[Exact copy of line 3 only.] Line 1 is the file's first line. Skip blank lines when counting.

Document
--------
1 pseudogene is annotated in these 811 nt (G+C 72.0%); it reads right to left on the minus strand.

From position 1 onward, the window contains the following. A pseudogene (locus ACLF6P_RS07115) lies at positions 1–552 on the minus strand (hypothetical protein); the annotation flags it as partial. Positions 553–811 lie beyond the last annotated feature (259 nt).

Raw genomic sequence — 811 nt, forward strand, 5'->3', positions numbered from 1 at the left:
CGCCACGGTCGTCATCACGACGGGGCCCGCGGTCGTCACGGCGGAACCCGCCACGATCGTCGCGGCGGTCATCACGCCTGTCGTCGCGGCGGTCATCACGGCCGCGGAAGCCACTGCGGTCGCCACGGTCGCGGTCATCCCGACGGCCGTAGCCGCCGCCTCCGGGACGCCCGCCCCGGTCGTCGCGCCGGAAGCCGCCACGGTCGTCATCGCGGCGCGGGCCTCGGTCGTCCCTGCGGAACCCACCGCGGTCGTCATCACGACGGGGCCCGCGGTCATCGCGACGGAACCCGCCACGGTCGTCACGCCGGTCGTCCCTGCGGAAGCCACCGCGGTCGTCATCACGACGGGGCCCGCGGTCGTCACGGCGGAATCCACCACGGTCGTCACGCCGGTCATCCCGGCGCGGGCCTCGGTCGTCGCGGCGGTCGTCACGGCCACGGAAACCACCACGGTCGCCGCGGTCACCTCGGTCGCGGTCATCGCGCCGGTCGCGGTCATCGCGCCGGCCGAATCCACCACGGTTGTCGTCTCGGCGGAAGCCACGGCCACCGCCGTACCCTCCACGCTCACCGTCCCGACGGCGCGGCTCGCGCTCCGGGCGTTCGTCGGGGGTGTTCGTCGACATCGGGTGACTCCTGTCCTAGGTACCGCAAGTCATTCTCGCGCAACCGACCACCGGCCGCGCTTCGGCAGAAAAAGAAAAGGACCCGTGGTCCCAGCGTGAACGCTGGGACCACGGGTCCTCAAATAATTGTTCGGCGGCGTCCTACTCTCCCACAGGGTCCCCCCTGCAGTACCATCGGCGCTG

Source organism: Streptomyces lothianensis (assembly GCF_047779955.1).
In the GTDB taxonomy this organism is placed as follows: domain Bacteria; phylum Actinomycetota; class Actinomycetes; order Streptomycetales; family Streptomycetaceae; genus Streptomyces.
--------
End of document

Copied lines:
Raw genomic sequence — 811 nt, forward strand, 5'->3', positions numbered from 1 at the left: